The Learning Collaborative to Advance Normative Change is hosting an upcoming webinar on Social Norms Costing. The webinar will discuss the Costing of Social Norm Interventions Primer developed through the Passages Project, followed by costing case studies from the Reaching Married Adolescents, SASA!, Transforming Masculinities, and Growing Up Great! interventions. Panelists include Rick Homan of FHI 360, Prashant Bharadwaj of UCSD, Christine Michaels-Igbokwe of the LSHTM, Jennifer Gayles of Save the Children, and Francesca Quirke of Tearfund. The Social Norms Costing webinar will take place on Thursday, May 3, 2018.
Learn more about the webinar and register here.
Vacancies and Requests for Proposals
PUSKAPA: Head for Research, Monitoring, and Evaluation (RME)
PUSKAPA, or the Center on Child Protection and Wellbeing, is the CPC Learning Network's key affiliate in Indonesia and is currently hiring for a Head for Research, Monitoring, and Evaluation (RME). PUSKAPA is currently looking for a professional who can help strengthen the scientific evidence and economic as well as political argument on vulnerability and exclusion affecting children in Indonesia. The Head for Research, Monitoring, and Evaluation (RME) will be a full-year position starting November 1, 2018, in-country with frequent travel. With PUSKAPA, the Head for RME will be a part of important, world-class research initiatives, which the Head of RME will turn into meaningful actions.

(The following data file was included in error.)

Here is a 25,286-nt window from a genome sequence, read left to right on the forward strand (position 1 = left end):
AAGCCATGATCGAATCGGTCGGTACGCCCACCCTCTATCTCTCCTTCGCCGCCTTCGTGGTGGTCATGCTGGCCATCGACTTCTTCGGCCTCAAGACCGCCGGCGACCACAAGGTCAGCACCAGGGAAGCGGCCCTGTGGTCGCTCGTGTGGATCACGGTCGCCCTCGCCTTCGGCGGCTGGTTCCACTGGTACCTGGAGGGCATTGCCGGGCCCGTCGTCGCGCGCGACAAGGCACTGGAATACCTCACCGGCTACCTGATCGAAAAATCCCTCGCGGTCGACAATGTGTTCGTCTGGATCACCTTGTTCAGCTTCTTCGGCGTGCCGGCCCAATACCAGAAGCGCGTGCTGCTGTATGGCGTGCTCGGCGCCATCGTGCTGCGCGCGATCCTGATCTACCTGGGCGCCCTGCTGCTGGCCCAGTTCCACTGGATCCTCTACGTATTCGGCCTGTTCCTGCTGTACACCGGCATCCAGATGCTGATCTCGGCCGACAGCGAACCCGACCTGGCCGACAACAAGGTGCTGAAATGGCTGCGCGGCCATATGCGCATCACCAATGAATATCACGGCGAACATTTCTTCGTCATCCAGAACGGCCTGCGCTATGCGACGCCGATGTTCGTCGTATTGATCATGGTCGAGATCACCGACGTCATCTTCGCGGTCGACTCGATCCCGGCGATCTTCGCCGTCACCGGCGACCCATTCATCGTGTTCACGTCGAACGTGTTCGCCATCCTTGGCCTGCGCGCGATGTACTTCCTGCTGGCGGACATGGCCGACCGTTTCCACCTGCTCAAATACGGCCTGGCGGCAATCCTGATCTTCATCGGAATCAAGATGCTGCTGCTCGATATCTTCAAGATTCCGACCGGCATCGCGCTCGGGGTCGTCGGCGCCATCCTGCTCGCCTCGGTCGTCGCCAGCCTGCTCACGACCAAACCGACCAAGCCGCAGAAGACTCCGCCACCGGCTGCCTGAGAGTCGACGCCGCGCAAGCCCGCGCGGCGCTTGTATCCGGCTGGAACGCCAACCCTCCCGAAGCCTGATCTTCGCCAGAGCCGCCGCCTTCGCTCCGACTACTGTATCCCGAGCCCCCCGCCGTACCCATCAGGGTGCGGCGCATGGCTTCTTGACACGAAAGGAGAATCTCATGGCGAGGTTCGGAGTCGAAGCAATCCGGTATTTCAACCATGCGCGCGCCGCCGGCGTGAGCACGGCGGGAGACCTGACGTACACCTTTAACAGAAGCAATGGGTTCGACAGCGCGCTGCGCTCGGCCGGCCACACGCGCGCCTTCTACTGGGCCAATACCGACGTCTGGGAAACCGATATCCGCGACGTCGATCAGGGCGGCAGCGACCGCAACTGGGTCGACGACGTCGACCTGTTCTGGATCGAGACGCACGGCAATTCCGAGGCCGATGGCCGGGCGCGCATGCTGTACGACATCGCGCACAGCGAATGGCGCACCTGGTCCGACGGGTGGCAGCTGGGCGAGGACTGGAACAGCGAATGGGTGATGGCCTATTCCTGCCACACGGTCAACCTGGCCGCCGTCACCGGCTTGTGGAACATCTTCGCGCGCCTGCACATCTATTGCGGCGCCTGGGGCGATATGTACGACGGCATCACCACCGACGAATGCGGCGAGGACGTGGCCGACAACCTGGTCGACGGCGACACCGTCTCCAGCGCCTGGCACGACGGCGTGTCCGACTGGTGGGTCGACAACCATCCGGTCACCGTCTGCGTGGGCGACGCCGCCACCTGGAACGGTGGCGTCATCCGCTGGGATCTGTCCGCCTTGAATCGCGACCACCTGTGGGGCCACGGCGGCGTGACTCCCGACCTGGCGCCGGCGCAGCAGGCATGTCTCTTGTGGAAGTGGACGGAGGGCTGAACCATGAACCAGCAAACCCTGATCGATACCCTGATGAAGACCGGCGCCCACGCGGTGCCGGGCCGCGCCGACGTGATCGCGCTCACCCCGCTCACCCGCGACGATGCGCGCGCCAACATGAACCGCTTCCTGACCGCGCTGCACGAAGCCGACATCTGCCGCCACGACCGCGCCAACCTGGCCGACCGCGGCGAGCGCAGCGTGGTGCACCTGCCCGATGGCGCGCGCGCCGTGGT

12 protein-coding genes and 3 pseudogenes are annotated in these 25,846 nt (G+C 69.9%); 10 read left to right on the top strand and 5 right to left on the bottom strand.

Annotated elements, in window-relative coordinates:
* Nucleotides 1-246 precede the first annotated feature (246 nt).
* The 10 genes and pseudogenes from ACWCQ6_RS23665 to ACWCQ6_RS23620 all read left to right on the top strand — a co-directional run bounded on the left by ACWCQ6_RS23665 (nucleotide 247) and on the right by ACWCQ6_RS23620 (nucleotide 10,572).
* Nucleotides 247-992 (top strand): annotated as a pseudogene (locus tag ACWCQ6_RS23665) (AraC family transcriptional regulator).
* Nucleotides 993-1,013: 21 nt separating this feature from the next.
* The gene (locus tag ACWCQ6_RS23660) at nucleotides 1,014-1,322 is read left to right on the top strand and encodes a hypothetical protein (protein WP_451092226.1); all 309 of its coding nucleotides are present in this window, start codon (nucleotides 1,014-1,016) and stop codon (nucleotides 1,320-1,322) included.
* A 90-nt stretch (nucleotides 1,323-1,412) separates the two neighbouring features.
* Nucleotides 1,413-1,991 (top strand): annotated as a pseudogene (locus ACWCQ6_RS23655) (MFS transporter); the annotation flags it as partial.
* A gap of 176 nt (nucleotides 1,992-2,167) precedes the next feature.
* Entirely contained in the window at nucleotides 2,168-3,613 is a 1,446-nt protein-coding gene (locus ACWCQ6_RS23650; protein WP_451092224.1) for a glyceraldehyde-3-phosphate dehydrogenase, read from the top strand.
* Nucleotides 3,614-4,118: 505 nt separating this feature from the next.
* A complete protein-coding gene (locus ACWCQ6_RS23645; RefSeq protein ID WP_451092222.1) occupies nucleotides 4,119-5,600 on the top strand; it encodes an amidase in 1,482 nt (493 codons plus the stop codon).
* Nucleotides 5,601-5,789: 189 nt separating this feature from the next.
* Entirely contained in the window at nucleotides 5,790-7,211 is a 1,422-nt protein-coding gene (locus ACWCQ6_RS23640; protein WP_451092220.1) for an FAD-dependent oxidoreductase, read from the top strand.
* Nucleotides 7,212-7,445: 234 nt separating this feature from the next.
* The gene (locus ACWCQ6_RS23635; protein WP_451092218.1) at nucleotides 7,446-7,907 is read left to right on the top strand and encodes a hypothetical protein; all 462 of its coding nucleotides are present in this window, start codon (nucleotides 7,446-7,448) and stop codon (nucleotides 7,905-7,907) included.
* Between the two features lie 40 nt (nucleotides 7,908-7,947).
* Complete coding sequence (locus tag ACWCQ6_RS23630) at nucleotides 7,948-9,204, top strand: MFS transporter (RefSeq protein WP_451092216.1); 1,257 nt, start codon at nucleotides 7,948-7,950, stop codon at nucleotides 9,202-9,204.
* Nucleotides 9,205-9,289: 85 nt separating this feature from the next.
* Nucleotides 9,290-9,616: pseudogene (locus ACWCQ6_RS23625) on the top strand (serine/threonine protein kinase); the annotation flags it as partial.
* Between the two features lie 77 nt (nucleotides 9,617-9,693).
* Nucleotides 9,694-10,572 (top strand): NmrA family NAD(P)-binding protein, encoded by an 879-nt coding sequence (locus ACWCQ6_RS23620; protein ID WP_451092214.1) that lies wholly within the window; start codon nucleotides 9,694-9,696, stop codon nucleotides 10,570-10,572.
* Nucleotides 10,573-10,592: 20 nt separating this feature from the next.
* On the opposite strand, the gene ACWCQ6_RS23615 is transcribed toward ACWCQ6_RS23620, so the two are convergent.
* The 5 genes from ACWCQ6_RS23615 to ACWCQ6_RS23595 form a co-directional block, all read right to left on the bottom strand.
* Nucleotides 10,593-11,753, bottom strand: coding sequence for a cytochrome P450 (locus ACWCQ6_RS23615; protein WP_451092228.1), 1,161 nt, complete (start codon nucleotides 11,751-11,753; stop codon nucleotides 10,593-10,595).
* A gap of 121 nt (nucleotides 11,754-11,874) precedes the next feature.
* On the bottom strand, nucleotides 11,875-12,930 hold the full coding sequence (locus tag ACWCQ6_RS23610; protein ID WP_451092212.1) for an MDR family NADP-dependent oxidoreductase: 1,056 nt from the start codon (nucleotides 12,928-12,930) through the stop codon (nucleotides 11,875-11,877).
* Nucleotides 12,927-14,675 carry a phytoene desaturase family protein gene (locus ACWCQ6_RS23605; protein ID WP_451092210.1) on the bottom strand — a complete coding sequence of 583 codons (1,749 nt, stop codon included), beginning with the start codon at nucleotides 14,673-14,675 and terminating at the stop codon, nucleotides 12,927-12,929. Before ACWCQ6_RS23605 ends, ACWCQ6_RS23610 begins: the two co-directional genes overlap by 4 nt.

Learn more about the position and apply here. Learn more about PUSKAPA here.
Together for Girls Secretariat: Senior Advisor